The indirect impacts of the NEG on WA

Author Louis Kent

Date April 2018

Businesses in Western Australia can be forgiven for ignoring the discussion around the National Energy Guarantee. After all, it is focused on the east-coast based National Electricity Market, lacks detail, may not happen and even if it does – Energetics and other analysts have concluded that a 26% abatement target is essentially business as usual. However, what has been largely overlooked are the indirect affects; the potential for the NEG to result in significant financial impacts on companies covered by the Safeguard Mechanism.

NEG's low emissions reduction requirement requires more from other sectors to achieve our Paris Climate commitment 

If we assume that the Government's stated plan to implement the NEG with a target of achieving 26% emissions reductions on 2005 levels by 2030, eventuates and remains unchanged until 2030 in keeping with the Government’s aim to achieve policy stability, all other sectors would also have to achieve 26% emissions reductions. However, this does not account for the relative cost to different sectors nor does it consider whether there are policy mechanisms in place to drive reductions across all sectors.
Noting too, that one third of national emissions come from electricity generation. Therefore, if electricity is only required to do 26% of the emissions reduction effort under the NEG, the remaining two thirds needs to come from other sectors.

What are the options within the existing policy suite to drive emissions reductions outside the NEG?

There are two:

  • The Emissions Reduction Fund (ERF) which only has $265M of the original $2.55bn remaining. No indication has been given that further funding is forthcoming.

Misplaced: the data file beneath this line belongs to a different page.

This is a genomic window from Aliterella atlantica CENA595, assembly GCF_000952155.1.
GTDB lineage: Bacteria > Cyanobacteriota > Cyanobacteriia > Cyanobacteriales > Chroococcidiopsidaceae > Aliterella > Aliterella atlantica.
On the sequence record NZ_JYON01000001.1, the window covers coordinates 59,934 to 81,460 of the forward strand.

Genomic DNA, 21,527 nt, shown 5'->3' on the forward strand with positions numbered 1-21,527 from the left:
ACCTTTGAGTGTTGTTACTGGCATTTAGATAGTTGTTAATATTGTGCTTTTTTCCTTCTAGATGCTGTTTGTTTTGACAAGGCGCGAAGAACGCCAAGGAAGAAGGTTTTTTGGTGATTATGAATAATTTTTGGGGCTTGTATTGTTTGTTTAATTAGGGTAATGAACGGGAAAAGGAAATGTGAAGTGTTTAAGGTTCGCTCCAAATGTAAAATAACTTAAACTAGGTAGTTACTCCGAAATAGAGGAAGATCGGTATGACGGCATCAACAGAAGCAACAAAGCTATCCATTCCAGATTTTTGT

• The Safeguard Mechanism. This is where the bulk of the abatement would have to come from. For the WA entities responsible for 32% of emissions (think LNG exporters, mining, minerals processing) covered by the Safeguard Mechanism (compared to a population share of only 10.5%) the scale of reductions required is large and isn’t feasible between now and 2030. Under this scenario, covered entities would have to buy emissions offsets which would be costly. Over the period 2020 – 2030 the cumulative financial impact on the WA economy is in the order of $4 billion.

A potential $4 billion cumulative cost to WA over 2020-2030: how did we derive this number?

The Commonwealth has suggested that the gap to be closed between business as usual emissions in 2030 and the emissions reductions Australia needs to achieve meet its Paris commitment is the order of 750 Mt CO2-e. If two thirds of this is to be delivered by the Safeguard Mechanism, and if one third of these covered facilities are in Western Australia, then actions by the WA based facilities (which can include purchasing ACCUs for other sites) must deliver 165 Mt CO2-e. Therefore, the cost of this emissions reduction is around $4 billion assuming an average price of $25/tonne.

A greater emissions reduction requirement should be placed on the electricity sector: it makes the best economic sense

Over the next two decades, most of Australia’s old, low efficiency coal-fired generators will be retired. Utility-scale renewable energy generation costs less to build than new coal fired power stations. The unit cost of electricity for new solar farms and wind farms is already well below the unit cost of electricity from a new coal-fired power station. A recent paper by Energetics lists examples.

On top of that, the total cost of wind/solar supported by gas-fired generation is forecast to be lower than the cost of new build coal-fired generation. Furthermore, as the economics of energy storage improve, more of the support will be taken up by batteries. The technical performance of batteries for firming has already been clearly demonstrated by South Australia’s 100MW battery.

With a strong, low cost energy generation solution to be found in renewables, it makes good economic sense for WA and for Australia as a whole, to place a greater emissions reduction requirement on the electricity sector.

You can read more in Energetics' article by Dr Gordon WeissBusiness as usual could deliver more than the NEG.